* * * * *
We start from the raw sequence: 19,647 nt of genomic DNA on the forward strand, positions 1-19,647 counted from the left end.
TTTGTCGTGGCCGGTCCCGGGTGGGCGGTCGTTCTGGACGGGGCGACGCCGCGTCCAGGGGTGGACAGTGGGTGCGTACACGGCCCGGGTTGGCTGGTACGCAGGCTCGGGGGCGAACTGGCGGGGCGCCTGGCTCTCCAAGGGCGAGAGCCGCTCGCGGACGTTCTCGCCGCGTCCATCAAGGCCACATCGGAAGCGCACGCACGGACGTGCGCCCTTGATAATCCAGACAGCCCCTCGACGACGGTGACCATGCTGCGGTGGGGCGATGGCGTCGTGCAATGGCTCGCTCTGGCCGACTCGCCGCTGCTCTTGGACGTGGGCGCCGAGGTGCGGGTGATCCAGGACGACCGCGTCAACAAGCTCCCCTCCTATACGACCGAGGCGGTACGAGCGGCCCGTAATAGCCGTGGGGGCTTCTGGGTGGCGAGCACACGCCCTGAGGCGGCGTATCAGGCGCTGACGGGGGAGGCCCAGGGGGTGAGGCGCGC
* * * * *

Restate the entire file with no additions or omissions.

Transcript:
We start from the raw sequence: 19,647 nt of genomic DNA on the forward strand, positions 1-19,647 counted from the left end.
TTTGTCGTGGCCGGTCCCGGGTGGGCGGTCGTTCTGGACGGGGCGACGCCGCGTCCAGGGGTGGACAGTGGGTGCGTACACGGCCCGGGTTGGCTGGTACGCAGGCTCGGGGGCGAACTGGCGGGGCGCCTGGCTCTCCAAGGGCGAGAGCCGCTCGCGGACGTTCTCGCCGCGTCCATCAAGGCCACATCGGAAGCGCACGCACGGACGTGCGCCCTTGATAATCCAGACAGCCCCTCGACGACGGTGACCATGCTGCGGTGGGGCGATGGCGTCGTGCAATGGCTCGCTCTGGCCGACTCGCCGCTGCTCTTGGACGTGGGCGCCGAGGTGCGGGTGATCCAGGACGACCGCGTCAACAAGCTCCCCTCCTATACGACCGAGGCGGTACGAGCGGCCCGTAATAGCCGTGGGGGCTTCTGGGTGGCGAGCACACGCCCTGAGGCGGCGTATCAGGCGCTGACGGGGGAGGCCCAGGGGGTGAGGCGCGC